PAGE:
Kyle Orton: Though Orton's college career at Purdue never inspired the sort of hysteria that Manziel's run to the Heisman Trophy at Texas A&M did, Orton is probably the first quarterback to stumble and bumble his way through the Internet age as regularly as Manziel.
At various times in his pro career, Orton was videotaped or photographed drinking whiskey from the bottle, throttling the neck of an open magnum of Veuve Cliquot champagne, partying in the back of a limo and generally looking disheveled, often in the company of numerous folks who looked the same.
Much like Manziel this past offseason, Orton vowed to clean up his act, too. He'd just become the Bears' starting quarterback in 2009. But by 2012, the party-animal photos started surfacing again for the man nicknamed The Bottle. He retired in 2014 after one season with the Buffalo Bills, his sixth team in nine seasons in the NFL.
Matt Leinart: Another Internet party-animal star. Leinart was the starting quarterback from 2003-2005 for USC's powerhouse teams, winning two national titles and a Heisman Trophy. His NFL career seemed promising when he was drafted 10th overall in 2006 by the Arizona Cardinals. But Leinart didn't stop his frat-party antics when he left college. Like Manziel and Orton, he built a diverse oeuvre of Internet party photos that show him chugging from beer bongs and hanging out in hot tubs with women.
At one point, then-Cardinals coach Ken Wisenhunt tried to persuade Leinart to slow down and shape up. But Leinart was soon shoved into a backup role and later released by Arizona. He spent time with the Houston Texans, Oakland Raiders and Buffalo Bills, where he lasted only five days in 2012. He was out of the NFL by age 28.
Mark Sanchez: Sanchez, Leinart's successor at USC, took Rex Ryan's New York Jets to two AFC title games in his first two years with help from a strong defense. But he played his way out of town once teammates began griping he was too "coddled" and immature, not just turnover-prone. Along the way, he became infamous for The Butt Fumble and Butt Video. (Not even Manziel can claim that.)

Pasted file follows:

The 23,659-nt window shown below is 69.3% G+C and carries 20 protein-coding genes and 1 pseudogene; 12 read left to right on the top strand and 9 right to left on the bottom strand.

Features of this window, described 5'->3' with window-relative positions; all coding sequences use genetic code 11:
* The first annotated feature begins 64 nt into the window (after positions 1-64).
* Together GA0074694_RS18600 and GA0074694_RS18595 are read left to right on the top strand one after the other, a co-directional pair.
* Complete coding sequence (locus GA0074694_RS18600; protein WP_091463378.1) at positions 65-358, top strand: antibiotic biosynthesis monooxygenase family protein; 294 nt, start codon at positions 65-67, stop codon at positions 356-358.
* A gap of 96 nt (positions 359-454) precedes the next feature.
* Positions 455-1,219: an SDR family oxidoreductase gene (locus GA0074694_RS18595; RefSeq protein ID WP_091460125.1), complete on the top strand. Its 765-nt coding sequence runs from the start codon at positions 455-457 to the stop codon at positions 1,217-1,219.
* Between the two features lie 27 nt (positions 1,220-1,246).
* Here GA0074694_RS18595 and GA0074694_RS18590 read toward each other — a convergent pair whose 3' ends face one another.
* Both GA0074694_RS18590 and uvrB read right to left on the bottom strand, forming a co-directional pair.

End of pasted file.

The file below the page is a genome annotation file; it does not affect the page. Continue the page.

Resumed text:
The Butt Fumble was the endlessly mocked play in 2012 in which Sanchez ran into the backside of one of his own offensive lineman, and the New England Patriots' Steve Gregory grabbed the loose ball and returned it for a touchdown, sparking a 49-19 rout of the Jets. Sanchez didn't exactly sound like Einstein when he explained afterward, "I was thinking a different play in my head. That was a mental error there."
Sanchez became the butt of jokes again during the 2013 offseason when an Internet video surfaced of him dropping his drawers in front of women in the kitchen of a rented Napa Valley townhouse and pogoing around semi-nude while yelling something unintelligible. "Now it's become a thing to try and catch Mark doing something stupid," said Erik Ainge, Sanchez's backup and self-described wingman for a while with the Jets. "He's stupid while being stupid. You have to be smart while being stupid, and he's dumb while being dumb."